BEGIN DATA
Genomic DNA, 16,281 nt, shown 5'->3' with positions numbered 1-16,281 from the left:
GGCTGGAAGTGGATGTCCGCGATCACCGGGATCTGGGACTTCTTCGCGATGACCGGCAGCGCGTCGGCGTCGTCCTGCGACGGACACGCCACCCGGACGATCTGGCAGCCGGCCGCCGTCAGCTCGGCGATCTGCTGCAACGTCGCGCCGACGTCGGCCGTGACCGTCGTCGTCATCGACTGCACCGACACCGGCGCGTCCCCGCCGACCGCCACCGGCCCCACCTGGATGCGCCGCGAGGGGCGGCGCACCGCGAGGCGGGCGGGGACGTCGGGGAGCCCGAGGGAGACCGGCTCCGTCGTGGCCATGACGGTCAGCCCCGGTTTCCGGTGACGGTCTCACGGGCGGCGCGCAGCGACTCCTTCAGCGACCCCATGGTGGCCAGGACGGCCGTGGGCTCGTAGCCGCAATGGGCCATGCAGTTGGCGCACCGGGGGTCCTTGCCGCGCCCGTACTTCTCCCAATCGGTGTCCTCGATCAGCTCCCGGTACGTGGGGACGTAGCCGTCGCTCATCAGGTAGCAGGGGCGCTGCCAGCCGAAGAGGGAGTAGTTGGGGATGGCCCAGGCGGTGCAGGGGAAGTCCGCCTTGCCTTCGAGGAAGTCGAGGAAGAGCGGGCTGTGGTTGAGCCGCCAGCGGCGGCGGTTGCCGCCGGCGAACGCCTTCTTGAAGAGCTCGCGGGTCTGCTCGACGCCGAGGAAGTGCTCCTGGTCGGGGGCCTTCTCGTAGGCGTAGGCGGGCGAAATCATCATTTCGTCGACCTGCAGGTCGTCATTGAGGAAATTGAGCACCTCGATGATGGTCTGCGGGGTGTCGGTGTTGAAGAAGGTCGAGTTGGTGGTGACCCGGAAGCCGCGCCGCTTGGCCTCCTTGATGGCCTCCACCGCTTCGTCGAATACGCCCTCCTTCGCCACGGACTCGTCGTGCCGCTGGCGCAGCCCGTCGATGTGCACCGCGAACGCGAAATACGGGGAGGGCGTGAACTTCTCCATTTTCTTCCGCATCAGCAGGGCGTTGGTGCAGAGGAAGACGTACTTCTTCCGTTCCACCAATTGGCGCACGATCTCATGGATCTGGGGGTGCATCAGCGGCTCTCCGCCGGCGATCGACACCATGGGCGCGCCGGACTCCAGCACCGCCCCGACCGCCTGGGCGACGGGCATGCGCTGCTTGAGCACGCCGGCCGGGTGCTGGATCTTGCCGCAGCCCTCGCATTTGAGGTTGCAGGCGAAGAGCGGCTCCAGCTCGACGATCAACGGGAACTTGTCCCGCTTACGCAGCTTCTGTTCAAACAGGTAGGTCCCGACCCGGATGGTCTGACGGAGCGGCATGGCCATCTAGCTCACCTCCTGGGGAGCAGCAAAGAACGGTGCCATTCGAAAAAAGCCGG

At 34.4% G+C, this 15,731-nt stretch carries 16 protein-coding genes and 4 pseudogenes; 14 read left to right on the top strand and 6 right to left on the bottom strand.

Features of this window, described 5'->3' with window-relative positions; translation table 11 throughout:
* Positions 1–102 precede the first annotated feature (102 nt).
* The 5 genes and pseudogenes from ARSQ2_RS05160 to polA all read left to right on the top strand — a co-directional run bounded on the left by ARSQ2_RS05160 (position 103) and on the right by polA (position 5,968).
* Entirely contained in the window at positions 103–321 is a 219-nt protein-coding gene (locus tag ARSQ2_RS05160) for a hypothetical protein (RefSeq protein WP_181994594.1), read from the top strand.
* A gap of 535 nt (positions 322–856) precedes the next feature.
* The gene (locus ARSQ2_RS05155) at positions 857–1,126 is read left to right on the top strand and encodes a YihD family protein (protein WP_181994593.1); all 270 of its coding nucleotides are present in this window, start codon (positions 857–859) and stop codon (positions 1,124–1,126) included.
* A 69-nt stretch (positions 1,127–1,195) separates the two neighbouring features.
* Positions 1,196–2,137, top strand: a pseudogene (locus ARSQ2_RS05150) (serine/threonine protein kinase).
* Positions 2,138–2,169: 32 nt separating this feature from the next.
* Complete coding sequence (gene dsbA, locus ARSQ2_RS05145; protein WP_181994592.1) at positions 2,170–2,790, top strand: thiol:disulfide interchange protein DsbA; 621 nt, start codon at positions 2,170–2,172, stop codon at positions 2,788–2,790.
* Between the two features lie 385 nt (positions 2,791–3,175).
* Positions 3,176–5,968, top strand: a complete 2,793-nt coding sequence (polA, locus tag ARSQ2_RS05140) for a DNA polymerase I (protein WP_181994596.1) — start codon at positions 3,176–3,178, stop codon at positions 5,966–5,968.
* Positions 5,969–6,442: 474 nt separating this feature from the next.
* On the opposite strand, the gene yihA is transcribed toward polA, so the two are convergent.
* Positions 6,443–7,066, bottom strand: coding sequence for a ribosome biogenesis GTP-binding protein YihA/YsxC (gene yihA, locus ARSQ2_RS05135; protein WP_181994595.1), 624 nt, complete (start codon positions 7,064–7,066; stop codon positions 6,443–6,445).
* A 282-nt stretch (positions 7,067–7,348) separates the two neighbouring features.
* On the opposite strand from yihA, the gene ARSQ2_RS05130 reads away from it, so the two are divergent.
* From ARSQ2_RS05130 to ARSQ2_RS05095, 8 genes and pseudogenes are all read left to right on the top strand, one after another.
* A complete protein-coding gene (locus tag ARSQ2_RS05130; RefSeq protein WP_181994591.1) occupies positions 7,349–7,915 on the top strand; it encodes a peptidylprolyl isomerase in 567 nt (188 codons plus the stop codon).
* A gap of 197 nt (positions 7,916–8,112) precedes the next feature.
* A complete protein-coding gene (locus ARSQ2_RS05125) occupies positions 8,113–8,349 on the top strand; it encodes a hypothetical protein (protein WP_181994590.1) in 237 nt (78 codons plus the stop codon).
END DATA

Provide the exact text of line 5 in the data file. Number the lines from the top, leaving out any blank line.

* Positions 1–102 precede the first annotated feature (102 nt).